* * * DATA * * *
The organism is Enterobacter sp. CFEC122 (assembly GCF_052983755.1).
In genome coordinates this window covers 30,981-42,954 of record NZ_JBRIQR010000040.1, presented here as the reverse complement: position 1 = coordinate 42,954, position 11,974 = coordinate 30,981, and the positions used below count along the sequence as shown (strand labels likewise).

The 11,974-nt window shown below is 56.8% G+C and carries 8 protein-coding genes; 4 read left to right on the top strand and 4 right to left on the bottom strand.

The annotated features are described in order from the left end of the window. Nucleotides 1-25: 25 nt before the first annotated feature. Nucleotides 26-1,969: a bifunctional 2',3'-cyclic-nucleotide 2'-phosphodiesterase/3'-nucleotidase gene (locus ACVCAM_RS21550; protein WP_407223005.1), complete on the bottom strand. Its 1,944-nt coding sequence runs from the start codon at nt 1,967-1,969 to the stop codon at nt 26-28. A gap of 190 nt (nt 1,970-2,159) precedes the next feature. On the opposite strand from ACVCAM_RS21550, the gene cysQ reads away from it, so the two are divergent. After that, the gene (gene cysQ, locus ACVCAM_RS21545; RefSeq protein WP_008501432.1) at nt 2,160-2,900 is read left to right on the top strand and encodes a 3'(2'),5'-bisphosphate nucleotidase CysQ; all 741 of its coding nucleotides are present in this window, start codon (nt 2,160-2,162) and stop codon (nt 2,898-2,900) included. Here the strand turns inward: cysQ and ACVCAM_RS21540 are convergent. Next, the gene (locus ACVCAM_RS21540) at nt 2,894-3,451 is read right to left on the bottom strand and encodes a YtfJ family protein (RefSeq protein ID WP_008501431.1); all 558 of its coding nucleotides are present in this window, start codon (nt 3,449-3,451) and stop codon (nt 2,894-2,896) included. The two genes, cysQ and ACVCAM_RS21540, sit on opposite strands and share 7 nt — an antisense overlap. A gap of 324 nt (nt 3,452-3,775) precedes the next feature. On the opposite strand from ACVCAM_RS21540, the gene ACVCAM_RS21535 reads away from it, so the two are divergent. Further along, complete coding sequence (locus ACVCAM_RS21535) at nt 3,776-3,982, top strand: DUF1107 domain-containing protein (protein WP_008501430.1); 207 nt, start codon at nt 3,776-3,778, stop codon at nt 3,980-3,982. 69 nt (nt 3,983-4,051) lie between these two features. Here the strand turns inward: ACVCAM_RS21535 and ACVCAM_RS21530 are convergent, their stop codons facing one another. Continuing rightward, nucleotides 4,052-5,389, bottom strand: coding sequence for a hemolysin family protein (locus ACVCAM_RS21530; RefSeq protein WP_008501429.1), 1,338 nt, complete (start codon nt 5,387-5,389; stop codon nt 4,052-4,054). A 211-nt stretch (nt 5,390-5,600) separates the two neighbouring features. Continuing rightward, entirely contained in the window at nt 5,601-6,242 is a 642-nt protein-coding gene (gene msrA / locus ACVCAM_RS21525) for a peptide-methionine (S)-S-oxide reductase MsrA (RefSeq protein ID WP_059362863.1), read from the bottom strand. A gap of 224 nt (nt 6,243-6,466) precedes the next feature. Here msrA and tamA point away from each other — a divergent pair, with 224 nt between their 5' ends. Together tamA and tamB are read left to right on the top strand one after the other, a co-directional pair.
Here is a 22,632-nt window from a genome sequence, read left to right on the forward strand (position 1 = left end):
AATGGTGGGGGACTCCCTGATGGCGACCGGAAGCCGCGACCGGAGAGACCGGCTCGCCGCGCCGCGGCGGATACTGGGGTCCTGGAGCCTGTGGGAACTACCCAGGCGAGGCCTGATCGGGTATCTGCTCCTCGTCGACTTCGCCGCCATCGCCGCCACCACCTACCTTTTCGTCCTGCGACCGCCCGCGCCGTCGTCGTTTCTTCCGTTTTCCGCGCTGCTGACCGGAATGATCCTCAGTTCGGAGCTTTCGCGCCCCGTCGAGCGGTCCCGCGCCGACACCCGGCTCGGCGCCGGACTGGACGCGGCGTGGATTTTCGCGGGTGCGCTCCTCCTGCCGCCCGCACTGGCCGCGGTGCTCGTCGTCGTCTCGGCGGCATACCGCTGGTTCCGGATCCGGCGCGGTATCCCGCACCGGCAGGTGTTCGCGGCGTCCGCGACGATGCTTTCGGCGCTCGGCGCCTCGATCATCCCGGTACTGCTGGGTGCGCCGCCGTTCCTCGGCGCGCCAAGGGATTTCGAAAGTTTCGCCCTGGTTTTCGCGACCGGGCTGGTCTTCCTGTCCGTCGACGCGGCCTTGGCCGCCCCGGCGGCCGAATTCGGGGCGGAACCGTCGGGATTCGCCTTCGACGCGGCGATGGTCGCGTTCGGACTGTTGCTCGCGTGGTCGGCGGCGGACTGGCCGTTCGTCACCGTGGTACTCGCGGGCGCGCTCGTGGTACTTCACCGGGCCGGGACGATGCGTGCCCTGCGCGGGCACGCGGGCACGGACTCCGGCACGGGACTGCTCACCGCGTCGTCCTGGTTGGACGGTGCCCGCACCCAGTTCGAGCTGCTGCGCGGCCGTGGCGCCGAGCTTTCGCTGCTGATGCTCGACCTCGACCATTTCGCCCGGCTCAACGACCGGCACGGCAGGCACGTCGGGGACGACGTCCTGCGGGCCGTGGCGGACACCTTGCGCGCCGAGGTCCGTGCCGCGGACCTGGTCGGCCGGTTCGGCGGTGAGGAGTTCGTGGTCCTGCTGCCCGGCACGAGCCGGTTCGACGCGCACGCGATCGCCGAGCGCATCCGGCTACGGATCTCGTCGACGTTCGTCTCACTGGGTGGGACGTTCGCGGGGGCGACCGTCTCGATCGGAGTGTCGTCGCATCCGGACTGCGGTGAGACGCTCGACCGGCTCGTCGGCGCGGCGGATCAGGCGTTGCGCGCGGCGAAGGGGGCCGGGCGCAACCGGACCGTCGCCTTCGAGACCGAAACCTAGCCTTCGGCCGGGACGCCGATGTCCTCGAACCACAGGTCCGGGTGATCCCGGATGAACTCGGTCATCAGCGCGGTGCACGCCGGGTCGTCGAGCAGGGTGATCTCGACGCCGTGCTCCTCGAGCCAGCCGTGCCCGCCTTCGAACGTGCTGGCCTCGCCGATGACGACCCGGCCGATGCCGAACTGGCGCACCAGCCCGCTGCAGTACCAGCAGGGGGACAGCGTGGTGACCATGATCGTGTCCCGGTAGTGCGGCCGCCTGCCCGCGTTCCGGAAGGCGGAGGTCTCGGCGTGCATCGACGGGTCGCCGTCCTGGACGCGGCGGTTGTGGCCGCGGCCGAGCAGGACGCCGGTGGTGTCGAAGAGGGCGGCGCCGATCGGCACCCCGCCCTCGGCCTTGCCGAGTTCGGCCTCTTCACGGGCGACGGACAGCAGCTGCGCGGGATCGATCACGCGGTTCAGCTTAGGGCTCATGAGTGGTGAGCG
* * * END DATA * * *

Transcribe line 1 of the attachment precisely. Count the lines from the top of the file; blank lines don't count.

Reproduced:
The organism is Enterobacter sp. CFEC122 (assembly GCF_052983755.1).